In a series of reviews and blog posts filed under the heading "Auteur Theory," I have made it a project to revisit the career of cult director David Lynch, rewatch his entire feature filmography in sequential order, and chart the progression of this iconoclastic artist through both his highs and lows.
"Auteur Theory" Article Index
"Freaks are one thing. There's no objection to freaks, but this is entirely different. This is monstrous."
After a grueling five-year production, David Lynch's avant-garde and highly surreal debut feature 'Eraserhead' was met with mostly negative reactions from mainstream film critics who couldn't make heads or tails of what it was about. 'Eraserhead' was also never a film destined to play in a lot of theaters or make much money. It was, however, exactly the sort of thing that can inspire a devoted cult following. The movie played midnight shows in Los Angeles for over four years. Among its fans was a producer named Stuart Cornfeld, who met with Lynch and told him about a project called 'The Elephant Man'. Knowing nothing else about it, Lynch was immediately inspired by the title and jumped at the chance to sign on.
At the time, Cornfeld worked for Mel Brooks (yes, that Mel Brooks), who wanted to expand beyond comedy into producing serious dramatic films. The subject matter of 'The Elephant Man' seemed right up Lynch's alley. All he had to do was convince the director of 'Blazing Saddles' that he was the right man for the job… based only on 'Eraserhead'. One can certainly understand his trepidation. Amazingly, Brooks became one of Lynch's strongest supporters and staunchly fought nervous studio executives to give the young auteur as much artistic freedom as he needed.
Thus, a relatively inexperienced art student with only one movie to his name – a bizarre and decidedly non-mainstream cult horror oddity – found himself in charge of a major studio production, shooting in a foreign country with a cast of respected British veterans from stage and screen (including Anthony Hopkins, Sir John Gielgud and Dame Wendy Hiller) under his command.
Under heavy (and generally excellent) makeup, John Hurt stars in the true story John Merrick (actually Joseph Merrick), a man so deformed by birth defects and genetic abnormalities that he was deemed too repulsive even for the carnival circuits of Victorian London. Downtrodden and abused, Merrick is discovered by physician Frederick Treves of the Royal London Hospital (Hopkins), who brings him in for medical examination, cleans him up and cares for him. Initially, Treves sees Merrick as only a specimen to be analyzed, and assumes that he must be mentally incompetent. He attempts to train the patient like an animal, teaching him to act presentable in company and speak lines fed to him. Soon, however, he learns that Merrick has a fully functioning mind, is literate, and has a rather sensitive soul.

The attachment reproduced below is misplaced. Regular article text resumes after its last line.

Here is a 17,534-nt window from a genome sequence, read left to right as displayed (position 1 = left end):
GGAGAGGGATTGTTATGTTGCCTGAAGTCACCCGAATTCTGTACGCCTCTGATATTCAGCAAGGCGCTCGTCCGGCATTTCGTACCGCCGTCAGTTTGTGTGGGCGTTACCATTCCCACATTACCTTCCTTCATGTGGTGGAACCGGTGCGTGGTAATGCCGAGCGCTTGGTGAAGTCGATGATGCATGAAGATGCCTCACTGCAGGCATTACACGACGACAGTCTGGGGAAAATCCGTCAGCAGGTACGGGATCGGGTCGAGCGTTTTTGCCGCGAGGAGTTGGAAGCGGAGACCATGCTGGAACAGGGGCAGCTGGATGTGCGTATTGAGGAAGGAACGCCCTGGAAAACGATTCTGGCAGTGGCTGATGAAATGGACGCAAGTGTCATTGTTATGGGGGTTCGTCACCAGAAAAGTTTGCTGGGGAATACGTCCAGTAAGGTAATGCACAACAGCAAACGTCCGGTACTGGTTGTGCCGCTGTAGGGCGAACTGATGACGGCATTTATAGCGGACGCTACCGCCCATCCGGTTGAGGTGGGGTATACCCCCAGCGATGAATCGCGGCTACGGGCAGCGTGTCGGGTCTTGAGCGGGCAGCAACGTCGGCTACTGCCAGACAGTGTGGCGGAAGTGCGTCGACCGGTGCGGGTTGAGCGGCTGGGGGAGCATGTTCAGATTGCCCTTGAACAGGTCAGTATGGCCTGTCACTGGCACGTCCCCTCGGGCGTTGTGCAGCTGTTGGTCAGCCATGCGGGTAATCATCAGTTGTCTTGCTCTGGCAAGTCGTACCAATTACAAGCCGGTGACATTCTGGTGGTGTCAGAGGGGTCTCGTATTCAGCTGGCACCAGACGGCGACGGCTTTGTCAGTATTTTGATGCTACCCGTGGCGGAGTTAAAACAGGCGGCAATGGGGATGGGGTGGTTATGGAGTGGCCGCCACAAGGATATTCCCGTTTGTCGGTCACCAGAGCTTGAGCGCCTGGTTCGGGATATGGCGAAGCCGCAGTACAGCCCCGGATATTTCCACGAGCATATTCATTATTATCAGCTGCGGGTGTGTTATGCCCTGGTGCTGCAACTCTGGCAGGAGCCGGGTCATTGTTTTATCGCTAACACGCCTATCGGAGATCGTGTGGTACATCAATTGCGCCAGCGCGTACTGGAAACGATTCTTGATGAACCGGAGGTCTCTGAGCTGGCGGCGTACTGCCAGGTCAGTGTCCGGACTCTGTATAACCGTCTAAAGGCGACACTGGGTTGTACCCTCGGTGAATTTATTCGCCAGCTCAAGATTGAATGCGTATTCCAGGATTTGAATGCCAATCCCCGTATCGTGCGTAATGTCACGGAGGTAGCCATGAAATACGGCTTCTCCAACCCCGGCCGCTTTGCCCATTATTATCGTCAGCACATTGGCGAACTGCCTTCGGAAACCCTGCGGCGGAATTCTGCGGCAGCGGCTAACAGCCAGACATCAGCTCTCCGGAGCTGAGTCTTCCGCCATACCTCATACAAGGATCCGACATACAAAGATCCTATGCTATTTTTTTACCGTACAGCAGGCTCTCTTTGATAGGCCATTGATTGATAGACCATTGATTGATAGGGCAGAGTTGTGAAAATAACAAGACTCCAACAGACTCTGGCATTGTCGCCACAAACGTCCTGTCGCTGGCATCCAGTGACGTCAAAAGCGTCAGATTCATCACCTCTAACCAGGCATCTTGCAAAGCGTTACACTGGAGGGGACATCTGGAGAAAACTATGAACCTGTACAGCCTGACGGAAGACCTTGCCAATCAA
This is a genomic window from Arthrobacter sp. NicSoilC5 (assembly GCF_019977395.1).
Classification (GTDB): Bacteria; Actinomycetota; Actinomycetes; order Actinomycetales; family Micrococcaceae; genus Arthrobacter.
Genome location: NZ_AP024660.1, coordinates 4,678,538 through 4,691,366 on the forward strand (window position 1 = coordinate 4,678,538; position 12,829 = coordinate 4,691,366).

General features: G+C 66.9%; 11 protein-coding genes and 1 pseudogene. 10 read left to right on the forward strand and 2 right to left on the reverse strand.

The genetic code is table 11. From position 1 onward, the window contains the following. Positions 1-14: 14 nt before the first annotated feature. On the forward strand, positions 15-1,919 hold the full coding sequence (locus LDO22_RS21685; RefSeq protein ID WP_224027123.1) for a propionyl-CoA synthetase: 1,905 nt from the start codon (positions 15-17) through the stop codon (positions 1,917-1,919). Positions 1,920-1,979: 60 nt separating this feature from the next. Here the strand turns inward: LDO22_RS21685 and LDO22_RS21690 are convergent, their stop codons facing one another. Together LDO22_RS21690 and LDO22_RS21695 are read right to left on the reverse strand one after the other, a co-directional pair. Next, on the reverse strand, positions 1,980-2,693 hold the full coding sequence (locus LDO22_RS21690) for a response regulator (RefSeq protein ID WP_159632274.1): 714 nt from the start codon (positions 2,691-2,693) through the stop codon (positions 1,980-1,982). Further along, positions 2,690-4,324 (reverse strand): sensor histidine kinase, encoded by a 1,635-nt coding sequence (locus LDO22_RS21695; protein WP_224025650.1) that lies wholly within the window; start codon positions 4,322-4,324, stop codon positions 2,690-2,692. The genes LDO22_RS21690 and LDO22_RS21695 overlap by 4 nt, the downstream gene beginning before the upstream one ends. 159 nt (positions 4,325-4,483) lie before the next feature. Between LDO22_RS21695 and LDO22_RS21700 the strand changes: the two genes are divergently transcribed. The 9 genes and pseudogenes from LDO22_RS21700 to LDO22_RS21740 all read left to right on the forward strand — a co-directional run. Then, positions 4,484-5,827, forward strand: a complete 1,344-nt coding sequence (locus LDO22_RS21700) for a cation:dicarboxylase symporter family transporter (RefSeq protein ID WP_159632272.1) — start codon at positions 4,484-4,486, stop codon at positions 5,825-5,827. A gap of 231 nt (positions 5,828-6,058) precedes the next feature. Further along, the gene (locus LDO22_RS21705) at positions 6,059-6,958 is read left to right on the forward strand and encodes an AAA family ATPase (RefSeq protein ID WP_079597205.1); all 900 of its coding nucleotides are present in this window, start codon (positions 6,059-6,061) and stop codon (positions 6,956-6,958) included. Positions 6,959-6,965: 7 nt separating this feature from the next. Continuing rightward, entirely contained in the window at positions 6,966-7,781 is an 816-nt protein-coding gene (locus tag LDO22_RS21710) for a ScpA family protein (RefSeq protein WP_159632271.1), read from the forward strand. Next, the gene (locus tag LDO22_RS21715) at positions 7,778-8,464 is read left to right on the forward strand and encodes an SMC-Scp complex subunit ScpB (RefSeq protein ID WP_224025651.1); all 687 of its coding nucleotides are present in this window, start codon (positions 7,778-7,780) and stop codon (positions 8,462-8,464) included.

As orchestrated by Treves, Merrick becomes a celebrity and the toast of high society, visited by the wealthy and privileged to have tea, gawk at his monstrous features, and pretend to make polite conversation. Eventually, Treves comes to realize that he has still treated the man more as curiosity than human being, and that the new life he's made for Merrick is little more than a high-class freak show. Treves' good intentions trigger a moral dilemma. He may have improved Merrick's physical quality of life, but at the expense of further exploiting and dehumanizing his famous patient.
'The Elephant Man' is often described as Lynch's most commercial and conventional film, mainly because it has a plot that people can easily understand on the first viewing and doesn't include any gas-huffing psychopaths, incestuous child-abusers or schizophrenic fractured identities. While that's a fair assessment in some respects (it's one of only two features that Lynch ever made as for-hire studio assignments), the movie still shares the director's distinct authorial voice and his recurring fascinations with freaks, lunatics and the horrors of industrial mechanization. The striking black-and-white photography by Freddie Francis and elaborate production design are richly textured and filled with intricate detail. And like anything he's made, Lynch evokes a palpable sense of atmosphere, with fascinating aural and visual cues layered throughout every scene.
At the same time, 'The Elephant Man' marries these elements to a relatively straightforward narrative that is one of Lynch's most accessible and least alienating. The script was written with intelligence and tells a compelling story with eloquence and restraint. It may be David Lynch's least personal production, but the film's humanity and sympathy for its characters shine through here more than in even his signature pieces. It therefore has managed to bypass much of the controversy that surrounds most of Lynch's other works.
The director's impeccable craftsmanship and steady hand with the potentially mawkish material have allowed the movie to remain one of his most acclaimed. 'The Elephant Man' was nominated for eight Academy Awards, including Best Picture, Best Director (for Lynch) and Best Actor (John Hurt). Although it may not have won any of those trophies (it lost to 'Ordinary People' and 'Raging Bull'), the film's success officially put David Lynch on the cinematic map and announced him as a major talent. This was quite a fascinating turn of events for a man who only became a filmmaker in the first place because he wanted to make the subjects in one of his paintings vomit repeatedly.
North American distribution rights to 'The Elephant Man' are currently held by Paramount Home Entertainment. That studio last released the film on DVD back in 2001, but has shown no interest in issuing it on Blu-ray to date. In other parts of the world, the movie's rights are held by Studio Canal, which released it on Blu-ray in Europe and Australia through a host of distributors in late 2009.